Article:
* What does my love life look like?-- "Soul Seven," The Undertones. Accurate enough if you look at the lyrics.
* What do I say when life gets hard?-- "Place to Be," Robert Creeley. Yes, Creeley remains there for all of us, still.
* What do I think of when I get up in the morning? Op. 23 No. 3 "Le Secret," Gabriel Faure. Faure is the person that the composer Vinteuil in Remembrance of Things Past is based on, so I suppose it is appropriately quotidian.
* What song will I dance to at my wedding? "Psyche," Love Spirals Downwards. I will have to invite some goths to my wedding, I guess.
* What do I want for my career? "With a Man of Leisure," Harry Partch (from "17 Lyrics of Li Po.") Hehehe...right on.
* Favorite saying? "She's a Dog," The Geraldine Fibbers. Uh....not really.
* Favorite place? "Winter," Bebel Gilberto. Oh so metaphoric, Nadja.
* What do I think of my parents? "Just Another Soldier," The Minutemen. Yeah, pretty much.
* Where would I go on a first date? "Downtown Venus," PM Dawn. Classy. (Though, as in any song about Venus, it is easy to insert "Penis." No pun intended.)
* Drug of Choice? "Ghost City," Ghost in the Shell Soundtrack. Whoa, creepy. The StatMeter name for my blog is "Ghost City."
* How do I describe myself? "Coolin' Out," LTJ Bukem. I don't know if I would describe myself using an elided g. Elided, G.
* What is the thing I like doing the most? "The Judgment is the Mirror," Dali’s Car. Nadja has been talking to my shrink.
* What is my state of mind like at the moment? "Naïve Journey" feat. Marlon – DJ Icey. OK.
* How will I die? "The Hook," The Sonora Pine. Yeesh.
* Song they'll play at my funeral? "Jongleur Grey," The Durutti Column. Well, he did write an Elegy for Ian Curtis, so why not. Though not that appropriate if I haven't... err... hooked myself.
* What song will I put as the subject of this post? "Bad Night is Falling," Styrofoam. Well, there you have it.
Feb 16, 2007
Ultimately what anyone wants is their work to be read carefully, so hear hear.
The Bowery Poetry Club
308 Bowery@ Bleecker
New York, NY
$20 suggested donation (please give what you can)
Our good friend Frank Sherlock was rushed to the hospital January 22nd with a sudden and mysterious illness which turned out to be a serious case of meningitis. He needed emergency surgery and also suffered a heart attack and kidney failure as a result of symptoms related to the illness. His friends have come together to help him at this critical time. We are reaching out to other friends and the poetry community on Frank's behalf. Frank's poetry page can be found here: http://FrankSherlock.blogspot.com
THANKS SO MUCH FOR YOUR SUPPORT, AND PLEASE SPREAD THE WORD,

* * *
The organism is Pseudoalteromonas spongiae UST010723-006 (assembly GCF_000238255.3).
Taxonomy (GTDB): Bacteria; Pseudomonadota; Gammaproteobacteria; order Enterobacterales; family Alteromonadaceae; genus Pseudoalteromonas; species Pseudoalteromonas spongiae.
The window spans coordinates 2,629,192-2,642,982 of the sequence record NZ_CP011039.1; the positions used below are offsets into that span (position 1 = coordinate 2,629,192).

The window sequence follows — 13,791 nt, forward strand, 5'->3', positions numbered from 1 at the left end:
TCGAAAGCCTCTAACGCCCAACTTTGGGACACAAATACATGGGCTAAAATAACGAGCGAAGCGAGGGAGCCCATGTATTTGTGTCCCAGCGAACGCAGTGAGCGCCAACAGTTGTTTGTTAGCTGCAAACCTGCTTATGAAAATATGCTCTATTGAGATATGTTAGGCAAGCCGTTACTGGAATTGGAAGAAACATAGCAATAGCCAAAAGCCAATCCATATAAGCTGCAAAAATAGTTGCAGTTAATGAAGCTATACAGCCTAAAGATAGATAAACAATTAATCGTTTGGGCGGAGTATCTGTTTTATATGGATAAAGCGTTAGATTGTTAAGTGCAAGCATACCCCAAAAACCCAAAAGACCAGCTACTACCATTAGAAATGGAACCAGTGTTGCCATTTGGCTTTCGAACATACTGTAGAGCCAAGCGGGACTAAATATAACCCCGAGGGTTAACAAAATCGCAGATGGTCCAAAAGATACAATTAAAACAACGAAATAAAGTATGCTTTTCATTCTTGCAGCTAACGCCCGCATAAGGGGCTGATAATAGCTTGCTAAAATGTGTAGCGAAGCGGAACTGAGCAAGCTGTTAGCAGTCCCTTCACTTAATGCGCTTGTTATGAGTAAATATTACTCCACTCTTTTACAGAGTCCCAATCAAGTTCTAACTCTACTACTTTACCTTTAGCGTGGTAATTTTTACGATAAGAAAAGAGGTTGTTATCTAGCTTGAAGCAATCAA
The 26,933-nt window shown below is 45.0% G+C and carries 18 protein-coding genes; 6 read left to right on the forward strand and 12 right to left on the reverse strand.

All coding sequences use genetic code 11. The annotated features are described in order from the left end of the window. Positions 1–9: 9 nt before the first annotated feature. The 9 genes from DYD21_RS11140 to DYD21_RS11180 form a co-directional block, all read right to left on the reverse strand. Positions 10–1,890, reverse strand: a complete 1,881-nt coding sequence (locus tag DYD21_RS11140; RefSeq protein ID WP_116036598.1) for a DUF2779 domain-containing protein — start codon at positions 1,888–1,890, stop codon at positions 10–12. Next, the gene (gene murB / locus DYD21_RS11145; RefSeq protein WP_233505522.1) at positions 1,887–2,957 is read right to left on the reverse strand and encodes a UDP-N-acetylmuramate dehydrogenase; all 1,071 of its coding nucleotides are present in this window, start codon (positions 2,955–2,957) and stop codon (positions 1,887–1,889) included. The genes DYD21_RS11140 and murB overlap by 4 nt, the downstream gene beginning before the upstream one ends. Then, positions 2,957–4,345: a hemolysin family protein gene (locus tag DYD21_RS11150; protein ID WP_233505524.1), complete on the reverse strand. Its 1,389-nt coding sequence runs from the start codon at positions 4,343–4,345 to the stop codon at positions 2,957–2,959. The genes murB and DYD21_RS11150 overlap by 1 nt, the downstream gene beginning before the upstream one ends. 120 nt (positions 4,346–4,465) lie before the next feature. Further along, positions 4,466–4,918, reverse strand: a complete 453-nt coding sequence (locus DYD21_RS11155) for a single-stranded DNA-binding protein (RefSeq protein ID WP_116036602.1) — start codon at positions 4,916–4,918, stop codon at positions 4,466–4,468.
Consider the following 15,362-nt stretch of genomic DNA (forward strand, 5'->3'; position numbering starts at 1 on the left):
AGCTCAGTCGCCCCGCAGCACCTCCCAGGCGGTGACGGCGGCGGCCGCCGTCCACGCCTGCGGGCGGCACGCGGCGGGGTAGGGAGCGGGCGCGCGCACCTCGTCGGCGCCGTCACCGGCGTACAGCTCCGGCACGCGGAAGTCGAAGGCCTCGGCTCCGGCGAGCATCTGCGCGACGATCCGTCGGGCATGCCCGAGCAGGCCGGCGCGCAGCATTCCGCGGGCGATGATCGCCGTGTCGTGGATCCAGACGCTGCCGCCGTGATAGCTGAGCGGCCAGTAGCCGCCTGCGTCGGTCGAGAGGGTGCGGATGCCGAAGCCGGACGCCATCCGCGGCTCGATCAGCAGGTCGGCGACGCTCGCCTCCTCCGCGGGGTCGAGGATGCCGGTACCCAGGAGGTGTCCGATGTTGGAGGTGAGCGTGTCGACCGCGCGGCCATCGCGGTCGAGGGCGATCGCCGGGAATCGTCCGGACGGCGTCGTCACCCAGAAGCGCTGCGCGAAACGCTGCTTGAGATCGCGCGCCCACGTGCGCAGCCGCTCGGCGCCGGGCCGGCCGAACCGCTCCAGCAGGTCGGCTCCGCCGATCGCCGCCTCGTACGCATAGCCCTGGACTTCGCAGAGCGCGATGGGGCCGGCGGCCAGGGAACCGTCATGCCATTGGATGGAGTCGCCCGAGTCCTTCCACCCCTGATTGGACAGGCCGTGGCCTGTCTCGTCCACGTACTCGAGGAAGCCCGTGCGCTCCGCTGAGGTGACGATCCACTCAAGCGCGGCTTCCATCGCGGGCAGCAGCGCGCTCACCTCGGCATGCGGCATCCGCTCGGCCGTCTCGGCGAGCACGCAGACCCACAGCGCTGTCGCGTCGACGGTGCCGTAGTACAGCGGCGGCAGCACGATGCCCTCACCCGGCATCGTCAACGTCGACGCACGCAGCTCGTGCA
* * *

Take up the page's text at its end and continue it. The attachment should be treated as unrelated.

from the Friends of Frank Sherlock
Feb 13, 2007
Justine views the carousel
through the mod angles
of the tent caterpillars.
She cuts her foot on the barb
of the horseshoe crab.
Justine feels cooler where
the jailhouse bands
of shadow hit, she knows
how the world acts
upon the body like a
She thinks of the faces
of strangers, how they
ebb into & out of death.
All the faces that have ever
been pressed into the deltas
of air the arms
of the tree make.
Justine runs on the sand
& watches the man
A star will dislodge
from its firmament
& she will know
it is all
a game, it is all
a question of scale.
Justine sees the olive trees
know the word
for mistakes, the bronze
fish lives in a pail
of salty water.
Justine wants to let it go,
but she knows it will
in the hungry wheel
of the riverboat,
propelled by parcels
of water along the bay
shaped like a comma
upside down. Justine looks up
at the sky & knows you
can’t look into the ground
in the same way. This proves
death is forever.
Justine will write her epitaph
in the aforementioned
sand, protestations of the quick
given to the sea.
Justine will wait until the lost
ocean things walk
back up upon shore. She knows
each thing will happen, if given
A spider will inch backwards
up the wall, the sun
will turn to milk, the
shadows will burn onto the water
with the smell of wood;
in enough time, each
thing is possible, even
Feb 7, 2007
Jan 30, 2007
Sunday, February 11, 3:00pm
Poetry in the Presence of Sculpture
Brenda Iijima, Jill Magi, Sawako Nakayasu and Srikanth Reddy share work that
resonates with the renowned Japanese-American sculptor Isamu Noguchi (1904-1988)
in the exquisite museum and rock garden dedicated to his art.
Co-sponsored by The Noguchi Museum.
@ The Noguchi Museum
9-01 33 rd Road at Vernon Blvd., Long Island City
(N to Broadway in Queens, walk west on Broadway to Vernon Blvd.
For information about shuttle buses to the Museum, visit www.noguchi.org)
$10, $5 for seniors and students, Free to Poets House & Noguchi Museum Members
Jan 28, 2007
"Tucked in the folds of numerous fugitive, finely construed, delicately manifested chapbooks of Mark’s are soulful immediacies emitted in a syntactic stream of synestetic particulars. The largess of dreams is shattered and shattered again into pressurized miniatures of detail where desiccation and nostalgia meet. Pressures and stresses are psychic. Swirling and careening between planetary cycles, somewheres hover. Mark’s lyric is crowded with the delicate filaments of ghosts, monsters, spirits, mythology, stuff of existence, banal trinkets, detritus and the numina inhabiting the objectified world of these visionary subjects. Planetary cycles and desire pull these details into focus, suture the traces, suspend animation—there is a tug between the ethereal and the terrestrial. This is a revenant’s teleology, a kind of doctrine that tells us phenomena are guided not only by mechanical forces but that they also move toward certain goals of self realization—there are vibes. Each utterance of Mark's is a divining voice. Where is water, where are the gods, what is war, and love’s necessities? Each calibration is a tension aligning beauty and the psyche. This, from his poem Spica.